Communications and Society blog: By and for students in Marist COM 201

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Digital nation: The Mob

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With technology getting more advanced every day our window of privacy is slowly becoming non-existent. Our constant connectivity to everyone who uses the internet through social networking sites or forums is at an all-time high. With more than 200 million people on Facebook, the only way not to have your privacy exploited is not to partake in the social networking phenomenon. This is a hard thing to do considering everyone you know is on some type of social networking site. You don’t want to not be included by your friends so you join what is most likely Facebook. However, once you have done this you have given 200 million people potential access to your information. Even if you’re not friends with someone through the web of potential friends, through your friends, it is still possible for people to see some of your postings even if you didn’t intend them too. But usually it’s not the people you don’t know that cause you harm, it’s the people you do know who you call friends. When you think of the Mob, an angry group of people who gang up on one cause or person comes to mind. That is exactly what people have been seeing happen on these social networking sites and forums. A specific example comes to mind when I think about this Mob mentality, Juicy Campus.
Juicy Campus was a site that targeted college campuses where you could start or leave anonymous postings about things going on at your school. This was quickly abused by most people due to the fact that no one could find out who was posting these threads. I remember checking it out when it wasn’t banned. The first time I went on it had listings of almost every college, which means that people all over were using this site. I found Marist College and clicked the link that brought me to our school’s page, I had no idea what to expect. What I saw next made me feel bad for the people whose full names were blasted all over the page. Kids were leaving the nastiest posts about girls using their full name, talking about STDs, how many people they had sex with, how ugly they were, etc. It was bad, girls that I knew who weren’t bad people at all just torn apart by people on the internet just because they didn’t have to put who they were they felt like they had the right to say whatever they wanted about these people. This is the type of thing that leads to kids committing suicide. Most recently, the tragic death of Rutgers University student Tyler Clementi, who took his own life after a classmate allegedly taped him in secret during a gay sexual encounter and posted the video online. Things like this are inexcusable, the invasion of privacy, the immaturity, the mob mentality of the kids who commented on the video. They did not think of the consequences of their actions, ultimately ending up with one young man’s life cut short because people don’t understand the magnitude of posting things on the internet, especially things as private as that.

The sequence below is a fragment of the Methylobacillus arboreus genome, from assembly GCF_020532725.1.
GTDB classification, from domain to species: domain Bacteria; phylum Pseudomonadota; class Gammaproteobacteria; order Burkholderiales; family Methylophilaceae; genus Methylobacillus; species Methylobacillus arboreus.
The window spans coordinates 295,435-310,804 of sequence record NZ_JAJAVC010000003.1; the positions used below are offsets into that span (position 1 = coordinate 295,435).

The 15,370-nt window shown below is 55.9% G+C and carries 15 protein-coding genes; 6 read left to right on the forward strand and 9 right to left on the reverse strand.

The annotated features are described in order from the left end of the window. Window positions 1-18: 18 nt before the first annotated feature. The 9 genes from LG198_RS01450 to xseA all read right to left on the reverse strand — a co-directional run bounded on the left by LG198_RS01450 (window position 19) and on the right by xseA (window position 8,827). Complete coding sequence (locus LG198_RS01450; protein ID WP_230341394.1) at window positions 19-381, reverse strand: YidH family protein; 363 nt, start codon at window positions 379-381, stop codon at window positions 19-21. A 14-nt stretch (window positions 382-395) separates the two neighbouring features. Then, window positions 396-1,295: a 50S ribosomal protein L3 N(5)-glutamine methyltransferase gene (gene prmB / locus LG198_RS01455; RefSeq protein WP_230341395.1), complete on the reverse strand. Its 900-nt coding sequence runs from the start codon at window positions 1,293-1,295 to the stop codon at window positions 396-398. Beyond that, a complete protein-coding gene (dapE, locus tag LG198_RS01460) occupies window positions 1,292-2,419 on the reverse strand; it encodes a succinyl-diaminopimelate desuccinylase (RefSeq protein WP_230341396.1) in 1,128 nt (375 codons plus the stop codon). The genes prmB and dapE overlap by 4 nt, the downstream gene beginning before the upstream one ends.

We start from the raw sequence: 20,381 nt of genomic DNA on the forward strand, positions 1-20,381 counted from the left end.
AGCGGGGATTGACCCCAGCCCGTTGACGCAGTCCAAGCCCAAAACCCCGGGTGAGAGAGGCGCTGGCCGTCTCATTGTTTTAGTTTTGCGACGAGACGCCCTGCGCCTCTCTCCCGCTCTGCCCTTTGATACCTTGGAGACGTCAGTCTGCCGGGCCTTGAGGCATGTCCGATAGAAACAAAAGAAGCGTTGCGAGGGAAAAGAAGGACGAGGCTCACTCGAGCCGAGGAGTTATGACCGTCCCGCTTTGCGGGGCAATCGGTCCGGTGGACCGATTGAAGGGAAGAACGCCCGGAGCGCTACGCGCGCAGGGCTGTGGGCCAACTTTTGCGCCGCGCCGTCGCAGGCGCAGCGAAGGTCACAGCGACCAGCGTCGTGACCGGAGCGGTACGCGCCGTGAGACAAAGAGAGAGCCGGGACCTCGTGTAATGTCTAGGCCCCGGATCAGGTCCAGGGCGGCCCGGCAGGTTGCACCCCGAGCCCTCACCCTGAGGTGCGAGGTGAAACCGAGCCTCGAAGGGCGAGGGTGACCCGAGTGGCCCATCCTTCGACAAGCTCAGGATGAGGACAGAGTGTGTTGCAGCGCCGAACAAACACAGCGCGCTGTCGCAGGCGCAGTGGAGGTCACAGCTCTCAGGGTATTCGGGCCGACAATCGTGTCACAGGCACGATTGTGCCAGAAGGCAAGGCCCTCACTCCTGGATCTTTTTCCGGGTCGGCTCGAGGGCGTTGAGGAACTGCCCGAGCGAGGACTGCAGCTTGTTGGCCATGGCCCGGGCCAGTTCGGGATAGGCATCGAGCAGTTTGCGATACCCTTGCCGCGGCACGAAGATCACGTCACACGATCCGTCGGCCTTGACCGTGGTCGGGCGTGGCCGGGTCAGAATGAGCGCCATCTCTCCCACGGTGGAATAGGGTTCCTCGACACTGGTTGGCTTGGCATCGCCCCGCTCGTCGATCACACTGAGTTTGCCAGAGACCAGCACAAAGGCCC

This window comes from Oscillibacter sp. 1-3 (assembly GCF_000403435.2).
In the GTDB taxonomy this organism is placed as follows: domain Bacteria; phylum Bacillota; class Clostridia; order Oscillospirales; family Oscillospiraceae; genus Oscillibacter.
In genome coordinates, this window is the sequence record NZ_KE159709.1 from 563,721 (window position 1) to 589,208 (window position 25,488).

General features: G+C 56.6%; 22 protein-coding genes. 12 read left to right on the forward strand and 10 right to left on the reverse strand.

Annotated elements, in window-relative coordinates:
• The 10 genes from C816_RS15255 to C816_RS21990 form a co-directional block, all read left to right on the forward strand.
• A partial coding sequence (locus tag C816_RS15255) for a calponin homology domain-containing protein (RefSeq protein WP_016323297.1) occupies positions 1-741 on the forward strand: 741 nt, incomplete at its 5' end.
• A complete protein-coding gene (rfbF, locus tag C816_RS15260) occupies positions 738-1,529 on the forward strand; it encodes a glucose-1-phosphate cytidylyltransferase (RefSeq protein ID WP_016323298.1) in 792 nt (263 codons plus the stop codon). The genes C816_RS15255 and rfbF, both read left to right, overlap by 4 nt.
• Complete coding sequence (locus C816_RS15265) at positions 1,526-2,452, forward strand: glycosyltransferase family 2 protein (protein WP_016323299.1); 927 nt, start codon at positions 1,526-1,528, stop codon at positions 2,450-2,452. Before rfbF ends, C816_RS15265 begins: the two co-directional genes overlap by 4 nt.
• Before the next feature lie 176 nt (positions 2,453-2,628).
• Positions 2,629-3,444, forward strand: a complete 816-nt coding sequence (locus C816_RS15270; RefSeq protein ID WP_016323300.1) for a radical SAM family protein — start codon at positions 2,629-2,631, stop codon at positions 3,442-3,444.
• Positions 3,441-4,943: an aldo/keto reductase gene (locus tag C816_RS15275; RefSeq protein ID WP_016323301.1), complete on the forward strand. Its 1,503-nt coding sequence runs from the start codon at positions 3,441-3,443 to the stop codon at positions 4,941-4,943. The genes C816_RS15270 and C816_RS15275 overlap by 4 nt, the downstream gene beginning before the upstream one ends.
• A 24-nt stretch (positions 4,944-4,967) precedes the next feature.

People hide behind their computer screens, not man enough to take responsibility for their actions. I feel strongly enough about being held accountable for your actions that I think the only anonymous posts that should be allowed on the internet are ones about products. Anything that has to do with people should have an identity to it. If people think that they can say whatever they want about anything and no one can find out who they are, cyber bullying will never stop.
I do not want to be completely negative about anonymity on the internet, but even when I find a positive, that positive has a negative side. I am talking about the millions of people that play online games like world of war craft, star craft and all the others out there. For the people who feel like they can live through the game and it brings them joy and excitement and they make friendships through the game; that is what they were designed for. Just like in the Digital Nation video, that showed the convention center full of people with this common interest even though they had never met in person. This anonymity on the internet is acceptable, when you find yourself addicted to video games playing for day’s straight not doing your school work that it becomes a problem. In South Korea, gaming has become such a problem, that the national government has gotten involved. Setting up programs to help kids stop playing video games all the time. In the Digital nation video it showed Korean kids hanging out all day in PC cafes. These cafes have rows of computers filled with kids playing games for hours. It affects their studies because all they care about is playing video games. To counter act this problem with video games, there have been schools now designed around playing school oriented video games and lessons on not to get addicted to video games. I think these are good steps to take considering the amount of people that play video games in South Korea, and I think that more programs to help kids who are addicted to video games should be increased.

Written by mfcesare

December 15, 2010 at 12:15 am

Posted in Uncategorized

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